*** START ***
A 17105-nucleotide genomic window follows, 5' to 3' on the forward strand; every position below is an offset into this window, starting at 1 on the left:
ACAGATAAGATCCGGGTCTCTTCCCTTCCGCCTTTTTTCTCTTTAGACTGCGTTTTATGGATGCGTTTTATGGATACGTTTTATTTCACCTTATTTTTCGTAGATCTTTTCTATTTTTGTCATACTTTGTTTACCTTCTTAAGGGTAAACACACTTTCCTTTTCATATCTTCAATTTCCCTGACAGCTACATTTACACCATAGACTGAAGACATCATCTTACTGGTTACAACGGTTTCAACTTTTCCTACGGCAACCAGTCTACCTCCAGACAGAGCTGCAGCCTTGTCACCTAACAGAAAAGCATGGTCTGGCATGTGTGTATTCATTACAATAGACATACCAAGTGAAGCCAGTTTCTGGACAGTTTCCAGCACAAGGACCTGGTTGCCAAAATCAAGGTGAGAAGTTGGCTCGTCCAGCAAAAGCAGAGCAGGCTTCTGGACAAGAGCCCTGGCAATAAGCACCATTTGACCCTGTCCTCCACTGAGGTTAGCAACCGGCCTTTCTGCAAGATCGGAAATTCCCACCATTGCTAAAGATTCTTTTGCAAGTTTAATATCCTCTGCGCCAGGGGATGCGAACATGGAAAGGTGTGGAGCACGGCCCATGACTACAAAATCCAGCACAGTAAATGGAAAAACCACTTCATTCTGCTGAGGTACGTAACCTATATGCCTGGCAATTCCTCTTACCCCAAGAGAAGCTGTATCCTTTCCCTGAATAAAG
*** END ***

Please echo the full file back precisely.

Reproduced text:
A 17105-nucleotide genomic window follows, 5' to 3' on the forward strand; every position below is an offset into this window, starting at 1 on the left:
ACAGATAAGATCCGGGTCTCTTCCCTTCCGCCTTTTTTCTCTTTAGACTGCGTTTTATGGATGCGTTTTATGGATACGTTTTATTTCACCTTATTTTTCGTAGATCTTTTCTATTTTTGTCATACTTTGTTTACCTTCTTAAGGGTAAACACACTTTCCTTTTCATATCTTCAATTTCCCTGACAGCTACATTTACACCATAGACTGAAGACATCATCTTACTGGTTACAACGGTTTCAACTTTTCCTACGGCAACCAGTCTACCTCCAGACAGAGCTGCAGCCTTGTCACCTAACAGAAAAGCATGGTCTGGCATGTGTGTATTCATTACAATAGACATACCAAGTGAAGCCAGTTTCTGGACAGTTTCCAGCACAAGGACCTGGTTGCCAAAATCAAGGTGAGAAGTTGGCTCGTCCAGCAAAAGCAGAGCAGGCTTCTGGACAAGAGCCCTGGCAATAAGCACCATTTGACCCTGTCCTCCACTGAGGTTAGCAACCGGCCTTTCTGCAAGATCGGAAATTCCCACCATTGCTAAAGATTCTTTTGCAAGTTTAATATCCTCTGCGCCAGGGGATGCGAACATGGAAAGGTGTGGAGCACGGCCCATGACTACAAAATCCAGCACAGTAAATGGAAAAACCACTTCATTCTGCTGAGGTACGTAACCTATATGCCTGGCAATTCCTCTTACCCCAAGAGAAGCTGTATCCTTTCCCTGAATAAAG